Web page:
Thanks anti-panel members for an interesting and valuable discussion. #disruptsyd
— Alex Ford (@alexkford) September 5, 2013
The traditional panel has real limits. Experiments are required for new formats to address disruptive, adaptive and emergent issues.
Yesterday at Disrupt.Sydney, Ben Gilchriest, Mani Thiru and I ran an experiment with an Anti-Panel.
Why hold an Anti-Panel?
The traditional panel format is broken when the questions being considered are adaptive, complex or emergent. A traditional panel can be:
Disengaging: The panel supposedly has all the power, expertise and knowledge. They deign to answer questions from a large group of supplicants. The audience sits, listens and watches. A facilitator often shapes the whole event and dominates the discussion. One person speaks at a time. The tendency is for people to seek to hold everyone’s attention.
Lacking collaboration: Panellist may or may not build on others’ views. Debates rarely occur or get explored. The audience has little chance to collaborate with the panel or each other.
Lacking diversity: Only panellists views get heard. Questions are rationed. Questioning may be intimidating in a large group. Group think can occur with few views on offer. Panels are often very chosen from a limited demographic of expertise.
Narrow in contributions: Discussion is limited to verbal questions and answers. Other forms of interaction are limited and usually very formal. Feelings and intuition is disdained. Shallow, concise and entertaining answers dominate discussion.
Focused on a correct answer: Panels are heavily dependant on technical expertise. There is no room for creativity or experimentation. Reflection time is not available to any participants
Linear: Panels are always ‘moving on in the interest of time’. Iteration is limited.
In line with the spirit of Disrupt.Sydney we set out to disrupt the panel model with something more connected, more collaborative, more adaptive and more open to diverse contributions.
How do you hold an Anti-Panel?
The first change is to make the anti-panellists servants of the conversation. Instead of an audience, there is a room full of participants working together. The role of anti-panellists is to facilitate the participants to discuss the issues.
Then you need to open up the format. We used a structure which ran from the personal to the group, explored a number of contributions (visual, emotional, allowed for movement in the room, etc) and iterated the discussion across:
opening: to set a common context, understanding and a little role modelling by the anti-panellists of the openness, flexibility and informality of the approach.
individual reflection by the anti-panel & other participants to draw what they found significant. This used drawing to engage another perspective of reflection and to speed later sharing.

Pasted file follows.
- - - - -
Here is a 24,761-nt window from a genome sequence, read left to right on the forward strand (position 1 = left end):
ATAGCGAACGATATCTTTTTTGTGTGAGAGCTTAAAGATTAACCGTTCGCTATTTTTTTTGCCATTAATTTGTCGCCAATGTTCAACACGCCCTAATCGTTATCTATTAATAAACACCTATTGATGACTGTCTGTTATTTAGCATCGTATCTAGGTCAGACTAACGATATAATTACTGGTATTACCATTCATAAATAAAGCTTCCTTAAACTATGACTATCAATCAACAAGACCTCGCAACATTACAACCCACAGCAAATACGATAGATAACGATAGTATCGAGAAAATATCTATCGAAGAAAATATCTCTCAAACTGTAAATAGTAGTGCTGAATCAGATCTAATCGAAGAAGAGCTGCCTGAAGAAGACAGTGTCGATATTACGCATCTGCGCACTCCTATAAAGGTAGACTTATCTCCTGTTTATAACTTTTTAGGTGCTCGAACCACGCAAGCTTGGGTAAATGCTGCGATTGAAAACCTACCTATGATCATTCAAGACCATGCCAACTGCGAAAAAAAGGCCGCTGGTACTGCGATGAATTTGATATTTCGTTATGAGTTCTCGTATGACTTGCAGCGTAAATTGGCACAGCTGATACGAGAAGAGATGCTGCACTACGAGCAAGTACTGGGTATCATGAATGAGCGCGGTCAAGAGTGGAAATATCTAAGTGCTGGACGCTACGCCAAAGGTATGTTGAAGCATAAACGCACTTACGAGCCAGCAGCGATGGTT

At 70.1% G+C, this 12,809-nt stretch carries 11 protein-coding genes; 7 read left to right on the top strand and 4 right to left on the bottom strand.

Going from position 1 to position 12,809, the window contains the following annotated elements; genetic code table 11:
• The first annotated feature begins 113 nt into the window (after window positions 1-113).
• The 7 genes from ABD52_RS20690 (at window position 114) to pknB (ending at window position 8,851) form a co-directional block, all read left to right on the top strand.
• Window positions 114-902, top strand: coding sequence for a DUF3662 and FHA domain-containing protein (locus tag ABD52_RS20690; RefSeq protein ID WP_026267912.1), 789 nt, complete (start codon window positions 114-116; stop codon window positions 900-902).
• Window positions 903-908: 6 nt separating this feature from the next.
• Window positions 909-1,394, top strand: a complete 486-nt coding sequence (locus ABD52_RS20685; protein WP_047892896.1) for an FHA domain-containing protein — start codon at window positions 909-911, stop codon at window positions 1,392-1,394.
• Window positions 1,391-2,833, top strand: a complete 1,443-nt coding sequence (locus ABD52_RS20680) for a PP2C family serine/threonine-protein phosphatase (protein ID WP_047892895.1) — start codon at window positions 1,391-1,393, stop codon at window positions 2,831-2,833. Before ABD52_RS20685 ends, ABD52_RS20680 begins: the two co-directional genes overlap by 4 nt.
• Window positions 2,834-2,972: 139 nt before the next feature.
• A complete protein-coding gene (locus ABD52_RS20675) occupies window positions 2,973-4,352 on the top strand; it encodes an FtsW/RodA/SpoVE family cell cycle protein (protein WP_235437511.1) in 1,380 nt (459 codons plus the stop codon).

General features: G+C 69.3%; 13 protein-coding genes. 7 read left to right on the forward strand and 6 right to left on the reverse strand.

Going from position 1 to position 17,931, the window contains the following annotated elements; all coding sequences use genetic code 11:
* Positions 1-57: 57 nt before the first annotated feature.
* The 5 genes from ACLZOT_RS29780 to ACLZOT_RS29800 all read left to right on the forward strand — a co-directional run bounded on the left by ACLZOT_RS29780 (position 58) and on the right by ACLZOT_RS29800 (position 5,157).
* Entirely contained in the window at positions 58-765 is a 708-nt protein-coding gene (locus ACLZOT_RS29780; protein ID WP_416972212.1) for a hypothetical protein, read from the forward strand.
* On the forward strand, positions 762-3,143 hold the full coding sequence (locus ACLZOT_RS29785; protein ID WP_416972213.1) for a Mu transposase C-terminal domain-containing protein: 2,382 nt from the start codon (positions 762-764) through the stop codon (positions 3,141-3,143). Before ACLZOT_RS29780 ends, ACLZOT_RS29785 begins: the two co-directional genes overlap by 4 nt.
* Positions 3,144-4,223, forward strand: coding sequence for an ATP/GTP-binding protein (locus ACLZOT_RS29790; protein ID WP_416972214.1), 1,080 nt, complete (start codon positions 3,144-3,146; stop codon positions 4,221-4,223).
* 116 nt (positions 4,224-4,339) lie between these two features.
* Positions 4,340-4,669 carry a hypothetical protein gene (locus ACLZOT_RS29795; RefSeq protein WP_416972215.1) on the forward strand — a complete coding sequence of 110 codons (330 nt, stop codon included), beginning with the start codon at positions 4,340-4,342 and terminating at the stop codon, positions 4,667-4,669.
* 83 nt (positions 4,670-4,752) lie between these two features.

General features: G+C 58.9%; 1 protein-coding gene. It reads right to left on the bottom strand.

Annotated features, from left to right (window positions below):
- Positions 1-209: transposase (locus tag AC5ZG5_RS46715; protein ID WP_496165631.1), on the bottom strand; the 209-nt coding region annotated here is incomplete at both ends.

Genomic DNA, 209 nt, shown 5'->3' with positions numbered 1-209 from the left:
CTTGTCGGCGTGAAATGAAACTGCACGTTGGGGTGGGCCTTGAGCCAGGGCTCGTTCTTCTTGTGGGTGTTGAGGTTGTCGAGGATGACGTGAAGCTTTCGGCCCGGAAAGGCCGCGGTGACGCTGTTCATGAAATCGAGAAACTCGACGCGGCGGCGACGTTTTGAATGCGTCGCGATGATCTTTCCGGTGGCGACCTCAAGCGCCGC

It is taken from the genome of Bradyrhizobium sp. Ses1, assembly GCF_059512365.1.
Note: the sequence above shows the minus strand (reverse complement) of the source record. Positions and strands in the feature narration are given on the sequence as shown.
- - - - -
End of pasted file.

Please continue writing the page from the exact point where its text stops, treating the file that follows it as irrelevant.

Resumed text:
small group sharing and discussion of the drawings to draw connections & similarities, explore doubts, questions and differences.
a full room discussion of insights, lessons, actions, new thoughts and other connections. Explicitly in this conversation we asked and encouraged questions to introduce a discussion of feelings and concerns to explore and to widen the conversation to include domains that had not yet been discussed.
closing reflections from the panel of any points of synthesis or intuitions that they have drawn and an open invitation for the participants to share their insights.
I suspect each anti-panel would need to be different to be tailored to its participants, time allowance and topic, so I have deliberately left out further details of time allocation, questions, etc. We found ours changed as we learned what the participants needed. We would have liked to have included more leverage of digital capture and sharing in the discussion. That remains an opportunity for a future anti-panel.
The anti-panellists played a role as participants in discussion, timekeepers, facilitators through open questioning to draw in additional views and tried to keep a perspective of the whole conversation. Adaptive leadership questions that explore purposes, concerns, circumstances and that drew reflection on elements of the system proved valuable.
At Disrupt.Sydney, this format worked very well for the discussion on the topics of disruption. The participant feedback was very positive. We drew a rich range of perspectives from the participants, allowed the participants to shape the discussion and presented many opportunities to build, draw connections or add other elements to the topic of discussion.
More Experimentation Required
Our experience was a worthwhile first experiment. More will be learned as others leverage a fundamentally different approach to sharing the expertise of a room full of talented people with the passion to engage in a topic.
Let us know what you change and what you learn from your anti-panel. Post your experiences in the comments. Open experimentation, collaboration and iteration can only improve the results.
Credit: Credit for the idea of the anti-panel belongs with Matt Moore who helped us plan the session and was sadly unable to join us in bringing it to life.
Via Jonathan Belisle